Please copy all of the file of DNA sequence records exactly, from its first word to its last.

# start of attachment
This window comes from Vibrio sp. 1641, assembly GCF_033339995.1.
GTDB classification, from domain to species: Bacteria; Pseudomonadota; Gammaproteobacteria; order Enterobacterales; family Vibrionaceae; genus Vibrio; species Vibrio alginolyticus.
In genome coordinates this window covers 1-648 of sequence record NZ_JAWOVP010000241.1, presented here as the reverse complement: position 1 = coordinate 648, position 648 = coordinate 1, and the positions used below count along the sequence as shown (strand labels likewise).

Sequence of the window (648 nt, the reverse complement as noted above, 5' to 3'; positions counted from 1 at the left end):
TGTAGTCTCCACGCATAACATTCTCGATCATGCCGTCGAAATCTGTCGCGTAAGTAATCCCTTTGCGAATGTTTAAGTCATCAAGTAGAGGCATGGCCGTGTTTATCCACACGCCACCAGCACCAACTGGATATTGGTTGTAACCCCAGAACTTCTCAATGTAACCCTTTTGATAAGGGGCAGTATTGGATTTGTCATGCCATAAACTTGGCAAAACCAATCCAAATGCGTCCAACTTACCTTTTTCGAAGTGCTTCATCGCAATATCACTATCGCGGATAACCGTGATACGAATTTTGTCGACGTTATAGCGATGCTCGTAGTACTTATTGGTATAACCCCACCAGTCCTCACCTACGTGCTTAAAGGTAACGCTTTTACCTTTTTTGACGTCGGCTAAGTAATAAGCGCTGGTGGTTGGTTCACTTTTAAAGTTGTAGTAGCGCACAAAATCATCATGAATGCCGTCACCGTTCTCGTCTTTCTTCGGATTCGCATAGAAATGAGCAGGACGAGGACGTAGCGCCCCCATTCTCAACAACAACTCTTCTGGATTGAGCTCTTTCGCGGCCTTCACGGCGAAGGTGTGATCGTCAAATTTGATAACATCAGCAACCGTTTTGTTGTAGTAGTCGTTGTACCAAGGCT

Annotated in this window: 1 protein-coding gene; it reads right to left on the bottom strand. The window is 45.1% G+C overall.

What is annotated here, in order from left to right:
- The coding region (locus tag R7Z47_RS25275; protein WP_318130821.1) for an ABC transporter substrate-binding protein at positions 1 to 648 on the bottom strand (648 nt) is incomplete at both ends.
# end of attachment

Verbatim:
This window comes from Vibrio sp. 1641, assembly GCF_033339995.1.
GTDB classification, from domain to species: Bacteria; Pseudomonadota; Gammaproteobacteria; order Enterobacterales; family Vibrionaceae; genus Vibrio; species Vibrio alginolyticus.
In genome coordinates this window covers 1-648 of sequence record NZ_JAWOVP010000241.1, presented here as the reverse complement: position 1 = coordinate 648, position 648 = coordinate 1, and the positions used below count along the sequence as shown (strand labels likewise).

Sequence of the window (648 nt, the reverse complement as noted above, 5' to 3'; positions counted from 1 at the left end):
TGTAGTCTCCACGCATAACATTCTCGATCATGCCGTCGAAATCTGTCGCGTAAGTAATCCCTTTGCGAATGTTTAAGTCATCAAGTAGAGGCATGGCCGTGTTTATCCACACGCCACCAGCACCAACTGGATATTGGTTGTAACCCCAGAACTTCTCAATGTAACCCTTTTGATAAGGGGCAGTATTGGATTTGTCATGCCATAAACTTGGCAAAACCAATCCAAATGCGTCCAACTTACCTTTTTCGAAGTGCTTCATCGCAATATCACTATCGCGGATAACCGTGATACGAATTTTGTCGACGTTATAGCGATGCTCGTAGTACTTATTGGTATAACCCCACCAGTCCTCACCTACGTGCTTAAAGGTAACGCTTTTACCTTTTTTGACGTCGGCTAAGTAATAAGCGCTGGTGGTTGGTTCACTTTTAAAGTTGTAGTAGCGCACAAAATCATCATGAATGCCGTCACCGTTCTCGTCTTTCTTCGGATTCGCATAGAAATGAGCAGGACGAGGACGTAGCGCCCCCATTCTCAACAACAACTCTTCTGGATTGAGCTCTTTCGCGGCCTTCACGGCGAAGGTGTGATCGTCAAATTTGATAACATCAGCAACCGTTTTGTTGTAGTAGTCGTTGTACCAAGGCT

Annotated in this window: 1 protein-coding gene; it reads right to left on the bottom strand. The window is 45.1% G+C overall.

What is annotated here, in order from left to right:
- The coding region (locus tag R7Z47_RS25275; protein WP_318130821.1) for an ABC transporter substrate-binding protein at positions 1 to 648 on the bottom strand (648 nt) is incomplete at both ends.